Does The 1619 Project Have Anything To Teach Us?
Two historians go head-to-head on whether the controversial New York Times project has any value.
Woody Holton, a professor of history at the University of South Carolina, and Phillip Magness, director of research and education at the American Institute for Economic Research, debate the resolution, "The New York Times book The 1619 Project, and the Hulu video series based on it, are important contributions to our understanding of slavery and the role of African Americans in American history."
The debate was held at New York City's Sheen Center and hosted by The Soho Forum, which receives fiscal sponsorship from Reason Foundation, the nonprofit that publishes Reason.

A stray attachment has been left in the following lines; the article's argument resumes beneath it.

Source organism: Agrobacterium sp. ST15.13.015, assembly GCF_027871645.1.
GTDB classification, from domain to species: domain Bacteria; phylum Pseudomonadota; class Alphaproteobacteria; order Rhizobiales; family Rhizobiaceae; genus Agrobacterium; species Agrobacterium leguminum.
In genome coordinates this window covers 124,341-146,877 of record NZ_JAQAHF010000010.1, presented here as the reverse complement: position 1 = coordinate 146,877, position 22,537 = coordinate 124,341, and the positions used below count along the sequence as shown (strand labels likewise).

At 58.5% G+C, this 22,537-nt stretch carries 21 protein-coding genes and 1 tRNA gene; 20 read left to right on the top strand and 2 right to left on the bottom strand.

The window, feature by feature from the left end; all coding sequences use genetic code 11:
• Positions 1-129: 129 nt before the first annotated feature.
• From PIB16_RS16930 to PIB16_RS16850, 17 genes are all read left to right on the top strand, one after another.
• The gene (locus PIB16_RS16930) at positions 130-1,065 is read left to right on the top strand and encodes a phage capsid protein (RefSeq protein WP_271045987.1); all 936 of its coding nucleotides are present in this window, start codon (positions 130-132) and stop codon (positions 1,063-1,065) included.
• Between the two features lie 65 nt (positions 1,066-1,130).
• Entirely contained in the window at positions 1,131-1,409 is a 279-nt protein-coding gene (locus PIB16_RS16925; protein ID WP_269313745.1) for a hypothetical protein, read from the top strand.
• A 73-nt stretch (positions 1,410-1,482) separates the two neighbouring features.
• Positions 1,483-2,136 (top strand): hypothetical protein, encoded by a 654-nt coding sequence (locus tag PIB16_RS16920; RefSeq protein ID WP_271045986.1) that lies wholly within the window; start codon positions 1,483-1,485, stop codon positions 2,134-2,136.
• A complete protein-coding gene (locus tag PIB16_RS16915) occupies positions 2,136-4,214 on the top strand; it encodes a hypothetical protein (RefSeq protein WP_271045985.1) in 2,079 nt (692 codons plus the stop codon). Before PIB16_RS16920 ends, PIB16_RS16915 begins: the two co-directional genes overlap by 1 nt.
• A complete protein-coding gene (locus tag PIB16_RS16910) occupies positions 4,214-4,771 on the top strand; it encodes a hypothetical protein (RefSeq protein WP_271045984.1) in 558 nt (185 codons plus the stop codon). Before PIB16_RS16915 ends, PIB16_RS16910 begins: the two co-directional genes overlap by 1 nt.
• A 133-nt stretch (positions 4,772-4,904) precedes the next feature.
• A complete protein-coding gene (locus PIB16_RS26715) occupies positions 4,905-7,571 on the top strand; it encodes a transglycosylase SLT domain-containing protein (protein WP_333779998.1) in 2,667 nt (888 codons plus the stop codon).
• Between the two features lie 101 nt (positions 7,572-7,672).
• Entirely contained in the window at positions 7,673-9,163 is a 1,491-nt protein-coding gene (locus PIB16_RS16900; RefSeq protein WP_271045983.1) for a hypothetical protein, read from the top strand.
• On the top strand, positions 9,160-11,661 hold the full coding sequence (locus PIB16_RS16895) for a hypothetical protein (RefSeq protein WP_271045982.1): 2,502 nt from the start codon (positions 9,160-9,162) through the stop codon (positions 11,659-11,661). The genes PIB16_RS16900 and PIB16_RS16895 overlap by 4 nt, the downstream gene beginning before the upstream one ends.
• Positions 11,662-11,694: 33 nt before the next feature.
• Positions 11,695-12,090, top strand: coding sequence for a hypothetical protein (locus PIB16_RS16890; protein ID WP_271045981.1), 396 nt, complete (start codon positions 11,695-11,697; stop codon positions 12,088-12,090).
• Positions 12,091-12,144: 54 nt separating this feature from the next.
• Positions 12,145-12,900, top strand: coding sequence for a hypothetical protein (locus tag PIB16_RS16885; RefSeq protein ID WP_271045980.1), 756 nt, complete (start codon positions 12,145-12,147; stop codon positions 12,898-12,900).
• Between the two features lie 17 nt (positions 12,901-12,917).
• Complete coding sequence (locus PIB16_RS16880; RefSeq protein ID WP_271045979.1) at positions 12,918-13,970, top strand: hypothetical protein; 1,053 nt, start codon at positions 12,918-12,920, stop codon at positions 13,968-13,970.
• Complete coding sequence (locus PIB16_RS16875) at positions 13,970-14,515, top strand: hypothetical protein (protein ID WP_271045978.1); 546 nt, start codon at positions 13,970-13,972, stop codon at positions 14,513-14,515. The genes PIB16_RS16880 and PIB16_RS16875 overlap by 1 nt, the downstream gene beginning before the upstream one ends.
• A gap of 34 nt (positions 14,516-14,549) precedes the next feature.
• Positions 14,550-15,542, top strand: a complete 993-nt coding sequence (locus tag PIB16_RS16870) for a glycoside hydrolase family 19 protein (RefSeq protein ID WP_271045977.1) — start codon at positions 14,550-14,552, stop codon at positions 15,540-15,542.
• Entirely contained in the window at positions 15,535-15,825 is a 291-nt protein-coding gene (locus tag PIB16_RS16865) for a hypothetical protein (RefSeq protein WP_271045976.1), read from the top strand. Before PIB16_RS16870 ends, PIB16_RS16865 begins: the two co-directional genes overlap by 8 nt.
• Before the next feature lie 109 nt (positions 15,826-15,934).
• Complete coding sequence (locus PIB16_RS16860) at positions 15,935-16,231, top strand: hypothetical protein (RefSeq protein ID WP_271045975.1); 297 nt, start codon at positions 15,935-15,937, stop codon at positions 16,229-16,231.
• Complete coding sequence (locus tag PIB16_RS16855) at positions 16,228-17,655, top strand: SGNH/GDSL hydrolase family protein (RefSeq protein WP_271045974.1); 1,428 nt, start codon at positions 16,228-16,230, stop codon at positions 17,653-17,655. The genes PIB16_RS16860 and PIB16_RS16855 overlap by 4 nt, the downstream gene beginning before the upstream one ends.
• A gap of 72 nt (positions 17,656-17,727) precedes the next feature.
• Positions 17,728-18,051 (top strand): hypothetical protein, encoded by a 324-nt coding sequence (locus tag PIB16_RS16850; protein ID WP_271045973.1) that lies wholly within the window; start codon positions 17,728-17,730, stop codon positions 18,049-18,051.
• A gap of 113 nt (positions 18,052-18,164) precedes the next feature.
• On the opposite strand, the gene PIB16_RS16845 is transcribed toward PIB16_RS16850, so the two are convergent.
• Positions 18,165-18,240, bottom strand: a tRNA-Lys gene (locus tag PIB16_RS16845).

Taking the affirmative was Holton, who is the author of Forced Founders: Indians, Debtors, Slaves, and the Making of the American Revolution in Virginia, which won the Organization of American Historians' Merle Curti Social History Award; Unruly Americans and the Origins of the Constitution, a finalist for the National Book Award; Abigail Adams, which won the Bancroft Prize; and Liberty Is Sweet: The Hidden History of the American Revolution, which Holton wrote as The Huntington Library's Los Angeles Times distinguished fellow and as a National Endowment for the Humanities fellow.
Arguing against the resolution was Magness, the author of The 1619 Project: A Critique. He holds a Ph.D. and master's from George Mason University's School of Public Policy and a bachelor's from the University of St. Thomas (Houston). Magness' work encompasses the economic history of the United States, with specializations in the economic dimensions of slavery and racial discrimination, the history of taxation, and measurements of economic inequality over time. In addition to his scholarship, Magness' writings have appeared in numerous venues, including The Wall Street Journal, The New York Times, Newsweek, Politico, Reason, National Review, and The Chronicle of Higher Education.